If the motorist exercises his or her statutory right to refuse the
chemical test an automatic SCDL suspension will occur. An SCDL suspension will also occur if the motorist chooses to submit to a chemical test and registers an alcohol concentration of .15 or higher.
Obviously, this creates a hardship for the suspended motorist. So what can be done?
There are several paths a motorist can take in managing an SCDL suspended
for refusing to submit to a chemical test for registering an alcohol concentration of .15 or higher (implied consent violation). For purposes of this article, I will discuss my experience as a
trial lawyer has shown to be the most effective way to mitigate the hardship of suddenly being stripped of your SCDL. First, there is not an automatic court date set for challenging an SCDL
suspension for an implied consent violation. The court date on your traffic ticket is the initial court appearance for your DUI arrest in a South Carolina criminal court but not a venue to challenge
the suspension for an implied consent violation.
Refusing to submit to a chemical test in South Carolina is not a crime but rather is a statutory
right. For this reason, the suspended motorist must look to the South Carolina Administrative Law Court to challenge an SCDL suspension stemming from an implied consent violation. Of great importance
is the time frame in which a challenge of the SCDL suspension is filed. An SCDL suspension for an implied consent violation must be filed within 30 days of the arrest for driving under the influence.
There are no exceptions to the 30-day filing deadline. So what happens after the timely challenge is filed and how does it benefit the accused drunk driver?
First, the motorist will quickly become eligible for a Temporary Alcohol License (TAL). The TAL will restore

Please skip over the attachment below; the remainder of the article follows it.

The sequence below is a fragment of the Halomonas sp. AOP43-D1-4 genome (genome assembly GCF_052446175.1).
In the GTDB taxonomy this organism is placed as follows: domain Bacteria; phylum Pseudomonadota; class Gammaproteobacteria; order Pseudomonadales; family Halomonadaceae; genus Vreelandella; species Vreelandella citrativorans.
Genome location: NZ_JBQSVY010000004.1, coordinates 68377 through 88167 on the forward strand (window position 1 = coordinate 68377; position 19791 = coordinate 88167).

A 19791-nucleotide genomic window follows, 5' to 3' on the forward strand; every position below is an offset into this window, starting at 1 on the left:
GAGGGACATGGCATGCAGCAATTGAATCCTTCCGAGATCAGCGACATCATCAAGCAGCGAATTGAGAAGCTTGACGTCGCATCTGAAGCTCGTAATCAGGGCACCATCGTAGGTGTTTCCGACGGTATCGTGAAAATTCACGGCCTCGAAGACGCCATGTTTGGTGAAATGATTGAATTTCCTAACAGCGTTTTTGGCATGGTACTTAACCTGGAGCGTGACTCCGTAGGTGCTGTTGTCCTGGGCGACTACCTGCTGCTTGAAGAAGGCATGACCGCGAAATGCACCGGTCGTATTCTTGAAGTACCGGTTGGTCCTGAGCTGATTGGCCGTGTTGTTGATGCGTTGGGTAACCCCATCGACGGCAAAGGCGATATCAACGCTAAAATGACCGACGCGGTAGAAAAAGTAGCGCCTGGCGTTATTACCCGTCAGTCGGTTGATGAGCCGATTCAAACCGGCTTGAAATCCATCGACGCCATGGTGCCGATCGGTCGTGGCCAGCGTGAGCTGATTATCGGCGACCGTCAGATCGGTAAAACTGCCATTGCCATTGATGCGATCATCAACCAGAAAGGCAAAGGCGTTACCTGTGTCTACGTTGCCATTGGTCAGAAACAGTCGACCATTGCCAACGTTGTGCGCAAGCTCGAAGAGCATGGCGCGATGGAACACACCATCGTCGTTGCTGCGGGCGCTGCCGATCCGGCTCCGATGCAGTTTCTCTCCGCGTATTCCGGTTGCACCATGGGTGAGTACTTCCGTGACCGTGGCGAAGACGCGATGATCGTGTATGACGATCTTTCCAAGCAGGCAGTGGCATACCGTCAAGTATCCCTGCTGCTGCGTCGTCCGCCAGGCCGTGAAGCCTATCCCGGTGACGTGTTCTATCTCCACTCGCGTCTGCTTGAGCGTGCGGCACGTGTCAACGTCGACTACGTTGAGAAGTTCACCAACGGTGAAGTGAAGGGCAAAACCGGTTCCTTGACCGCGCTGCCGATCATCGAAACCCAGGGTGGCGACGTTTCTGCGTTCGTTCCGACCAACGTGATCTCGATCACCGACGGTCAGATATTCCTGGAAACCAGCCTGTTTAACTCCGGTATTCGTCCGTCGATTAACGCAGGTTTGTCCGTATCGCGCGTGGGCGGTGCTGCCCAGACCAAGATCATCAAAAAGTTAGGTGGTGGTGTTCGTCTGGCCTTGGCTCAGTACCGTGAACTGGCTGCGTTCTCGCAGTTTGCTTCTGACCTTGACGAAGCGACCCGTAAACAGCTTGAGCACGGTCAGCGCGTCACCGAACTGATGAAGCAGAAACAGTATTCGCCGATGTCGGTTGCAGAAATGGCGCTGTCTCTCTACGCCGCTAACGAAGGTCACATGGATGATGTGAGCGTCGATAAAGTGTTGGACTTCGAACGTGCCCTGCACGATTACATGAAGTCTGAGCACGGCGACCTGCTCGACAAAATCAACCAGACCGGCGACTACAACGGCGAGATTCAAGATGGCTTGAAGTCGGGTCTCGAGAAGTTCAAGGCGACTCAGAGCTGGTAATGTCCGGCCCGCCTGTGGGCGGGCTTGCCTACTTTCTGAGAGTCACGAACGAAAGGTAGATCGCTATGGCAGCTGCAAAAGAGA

the defendant’s driving privileges on a temporary basis by pausing the suspension. With the TAL comes a court date in the South Carolina Administrative Law Court. It is important to note that The
Administrative Law Court hearing may be in a different South Carolina city or county than the actual DUI arrest as these hearings are held regionally. Remember, this is not a criminal proceeding so
there is not a jury present. The decision maker in a court proceeding (for an implied consent violation) is an Administrative Law Court Hearing Officer. If the hearing officer overturns the SCDL
suspension, the motorist’s driving privileges will be restored to the same status as before the arrest for driving under the influence. If the hearing officer upholds the SCDL suspension the motorist
will be required to register and complete The Alcohol Drug Safety Action Program also known as ADSAP and the suspension will resume.
Hiring an experienced DUI Lawyer may be beneficial in fighting a charge for driving under the influence or a South
Carolina Drivers' License Suspension or an implied consent violation. Unlike most other criminal charges there are both civil and criminal penalties with a South Carolina DUI conviction.
Examples of civil penalties include SCDL suspensions, mandatory drug and alcohol education classes and skyrocketing insurance premiums. Examples of criminal penalties are high fines and mandatory
jail sentencing guidelines.
Travis Newton is a DUI Defense Attorney and the South Carolina State Ambasador for The American Association of
Premier DUI Attorneys. Travis Newton has presented oral arguements before the South Carolina Court of Appeals and was lead counsel for the landmark case State of South Carolina vs. B.T. where the
primary issue was South Carolina video tape recording requirements during an investigation for driving under the influence. Newton & Campbell Law P.A. is located at 111 Sharpe Street. Anderson,
SC 29621. (www.travisnewtonduidefense.com)